by Sandra Hoyer, former Head Editor, INALJ Washington
previously published 9/26/13
They Lend What??? The Magical World of Unique Lending Libraries
I have always been fascinated by unusual lending libraries and the spectacular items they have for users. I think libraries (whether private, public, academic or special) in general could truly benefit from taking an untraditional approach to lending what their users may need, whether that be therapy dogs or art.
Here are just a few exciting lending libraries that have caught my eyes over the years:
Doggies for everyone! Yale Law School embarked in a three day pilot program in which Monty, the lovable terrier mix pooch, could be checked out in 30 minute increments. A catalog entry for Monty can be found here: Monty Yale Law School Catalog Record. Personally, I think adding an adorable dog to the catalog for the benefit of stressed law school students is an excellent idea.
Lending out a wheel, or two. While out on vacation in California earlier this month, I came across Cruz Skate Shop in Berkeley which offers a roller skate wheel lending library to its patrons. This lending library is really great because it allows their customers to try out pricey wheels before they commit to any particular set.
Tooltime! While doing research on unusual lending libraries, I came across the Oakland Public Library Tool Lending Library. This lending library boasts over “3,500 tools available for loan, as well as books and how-to videos and DVDs”- perfect for any homeowner or repair first-timer. The tool library is open to area residents of Oakland, Emeryville, and Piedmont on most days excepting Monday and Sunday.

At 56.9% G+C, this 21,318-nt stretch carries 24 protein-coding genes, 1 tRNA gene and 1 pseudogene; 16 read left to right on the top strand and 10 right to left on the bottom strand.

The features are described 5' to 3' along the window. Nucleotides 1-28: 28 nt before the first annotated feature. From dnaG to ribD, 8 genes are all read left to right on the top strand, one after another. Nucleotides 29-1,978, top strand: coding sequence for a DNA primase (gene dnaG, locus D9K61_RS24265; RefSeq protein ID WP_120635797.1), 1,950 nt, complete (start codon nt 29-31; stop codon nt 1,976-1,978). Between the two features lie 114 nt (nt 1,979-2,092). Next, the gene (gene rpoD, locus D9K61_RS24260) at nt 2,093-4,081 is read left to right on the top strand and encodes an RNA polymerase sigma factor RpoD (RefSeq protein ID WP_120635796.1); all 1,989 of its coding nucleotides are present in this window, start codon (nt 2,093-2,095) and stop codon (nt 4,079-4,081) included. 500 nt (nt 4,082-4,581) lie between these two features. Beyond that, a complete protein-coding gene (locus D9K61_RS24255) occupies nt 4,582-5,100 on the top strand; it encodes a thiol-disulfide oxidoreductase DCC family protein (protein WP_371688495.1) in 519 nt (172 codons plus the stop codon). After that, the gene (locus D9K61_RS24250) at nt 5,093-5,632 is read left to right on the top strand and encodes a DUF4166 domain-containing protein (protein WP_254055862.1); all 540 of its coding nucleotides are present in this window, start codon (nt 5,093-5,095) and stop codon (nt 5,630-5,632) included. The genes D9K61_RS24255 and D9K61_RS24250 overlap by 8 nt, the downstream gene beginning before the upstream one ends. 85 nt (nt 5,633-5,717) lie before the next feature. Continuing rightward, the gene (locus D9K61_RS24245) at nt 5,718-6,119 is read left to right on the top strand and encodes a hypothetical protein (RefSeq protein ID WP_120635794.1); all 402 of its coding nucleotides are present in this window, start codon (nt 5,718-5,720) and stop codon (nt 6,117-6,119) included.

Vinyl records for that original sound. The Vinyl Library in London, England allows its users to borrow from an “eclectic mix of donated records.” The whole aim of The Vinyl Library is to provide an inviting space where people can share music and their love for music face to face.
A picture is worth a thousand words. Another unusual lending library can be found at the Allen Memorial Art Museum, Oberlin College. This college art museum allows its patrons (students and professors alike) to rent out one to two famous pieces of art each semester. Students and professors pay a nominal fee of $5.00 in order to host amazing pieces of art within their own residences. It’s reported that this program is a response to the gallery’s lack of space and has run successfully for over 60 years.
And of course, seed libraries and Little Free Libraries: Two lending libraries that have been hot on the radar lately are the much regaled seed libraries and little free libraries. Seed libraries have been popping up in many public libraries and allow patrons to share and exchange a variety of flower and plant seeds. You never know what you will find at a seed library- perhaps your next heirloom jewel. Little Free Libraries, a community movement in large part, work on the principle that users can borrow a book while giving a book. This allows little free libraries to constantly provide different and varied reading opportunities to its users.
What are some innovative lending libraries that you have come across? Help build this list by commenting down below.